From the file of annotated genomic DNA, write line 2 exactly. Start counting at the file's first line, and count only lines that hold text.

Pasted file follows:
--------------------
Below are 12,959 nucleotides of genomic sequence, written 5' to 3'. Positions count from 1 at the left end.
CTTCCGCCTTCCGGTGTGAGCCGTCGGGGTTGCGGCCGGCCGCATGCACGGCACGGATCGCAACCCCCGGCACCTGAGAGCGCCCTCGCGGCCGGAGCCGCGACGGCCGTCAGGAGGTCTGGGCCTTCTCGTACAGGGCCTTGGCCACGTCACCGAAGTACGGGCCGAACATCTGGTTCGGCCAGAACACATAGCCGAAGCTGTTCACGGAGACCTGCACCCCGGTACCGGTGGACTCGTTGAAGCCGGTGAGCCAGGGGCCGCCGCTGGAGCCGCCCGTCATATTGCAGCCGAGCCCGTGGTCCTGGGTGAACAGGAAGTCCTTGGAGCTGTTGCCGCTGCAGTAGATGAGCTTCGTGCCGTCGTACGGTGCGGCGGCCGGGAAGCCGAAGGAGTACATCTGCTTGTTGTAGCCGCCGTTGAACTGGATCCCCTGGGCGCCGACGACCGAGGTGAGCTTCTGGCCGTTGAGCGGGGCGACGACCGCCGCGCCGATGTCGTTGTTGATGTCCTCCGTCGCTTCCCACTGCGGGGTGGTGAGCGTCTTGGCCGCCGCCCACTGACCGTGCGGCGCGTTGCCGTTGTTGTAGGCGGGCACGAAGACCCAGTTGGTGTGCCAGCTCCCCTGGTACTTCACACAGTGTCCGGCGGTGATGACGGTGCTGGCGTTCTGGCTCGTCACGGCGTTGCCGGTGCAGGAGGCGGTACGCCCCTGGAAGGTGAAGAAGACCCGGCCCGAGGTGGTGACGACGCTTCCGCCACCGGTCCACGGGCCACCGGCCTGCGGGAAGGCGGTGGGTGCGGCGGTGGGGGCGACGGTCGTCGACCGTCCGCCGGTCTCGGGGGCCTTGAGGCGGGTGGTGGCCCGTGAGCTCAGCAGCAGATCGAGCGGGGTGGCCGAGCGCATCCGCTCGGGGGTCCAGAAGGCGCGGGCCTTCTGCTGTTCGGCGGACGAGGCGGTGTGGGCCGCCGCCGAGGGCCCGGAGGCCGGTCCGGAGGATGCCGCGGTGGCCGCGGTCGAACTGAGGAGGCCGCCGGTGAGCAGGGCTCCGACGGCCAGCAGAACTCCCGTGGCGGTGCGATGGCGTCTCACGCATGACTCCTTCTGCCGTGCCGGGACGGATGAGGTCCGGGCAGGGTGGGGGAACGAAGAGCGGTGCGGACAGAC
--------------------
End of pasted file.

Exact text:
CTTCCGCCTTCCGGTGTGAGCCGTCGGGGTTGCGGCCGGCCGCATGCACGGCACGGATCGCAACCCCCGGCACCTGAGAGCGCCCTCGCGGCCGGAGCCGCGACGGCCGTCAGGAGGTCTGGGCCTTCTCGTACAGGGCCTTGGCCACGTCACCGAAGTACGGGCCGAACATCTGGTTCGGCCAGAACACATAGCCGAAGCTGTTCACGGAGACCTGCACCCCGGTACCGGTGGACTCGTTGAAGCCGGTGAGCCAGGGGCCGCCGCTGGAGCCGCCCGTCATATTGCAGCCGAGCCCGTGGTCCTGGGTGAACAGGAAGTCCTTGGAGCTGTTGCCGCTGCAGTAGATGAGCTTCGTGCCGTCGTACGGTGCGGCGGCCGGGAAGCCGAAGGAGTACATCTGCTTGTTGTAGCCGCCGTTGAACTGGATCCCCTGGGCGCCGACGACCGAGGTGAGCTTCTGGCCGTTGAGCGGGGCGACGACCGCCGCGCCGATGTCGTTGTTGATGTCCTCCGTCGCTTCCCACTGCGGGGTGGTGAGCGTCTTGGCCGCCGCCCACTGACCGTGCGGCGCGTTGCCGTTGTTGTAGGCGGGCACGAAGACCCAGTTGGTGTGCCAGCTCCCCTGGTACTTCACACAGTGTCCGGCGGTGATGACGGTGCTGGCGTTCTGGCTCGTCACGGCGTTGCCGGTGCAGGAGGCGGTACGCCCCTGGAAGGTGAAGAAGACCCGGCCCGAGGTGGTGACGACGCTTCCGCCACCGGTCCACGGGCCACCGGCCTGCGGGAAGGCGGTGGGTGCGGCGGTGGGGGCGACGGTCGTCGACCGTCCGCCGGTCTCGGGGGCCTTGAGGCGGGTGGTGGCCCGTGAGCTCAGCAGCAGATCGAGCGGGGTGGCCGAGCGCATCCGCTCGGGGGTCCAGAAGGCGCGGGCCTTCTGCTGTTCGGCGGACGAGGCGGTGTGGGCCGCCGCCGAGGGCCCGGAGGCCGGTCCGGAGGATGCCGCGGTGGCCGCGGTCGAACTGAGGAGGCCGCCGGTGAGCAGGGCTCCGACGGCCAGCAGAACTCCCGTGGCGGTGCGATGGCGTCTCACGCATGACTCCTTCTGCCGTGCCGGGACGGATGAGGTCCGGGCAGGGTGGGGGAACGAAGAGCGGTGCGGACAGAC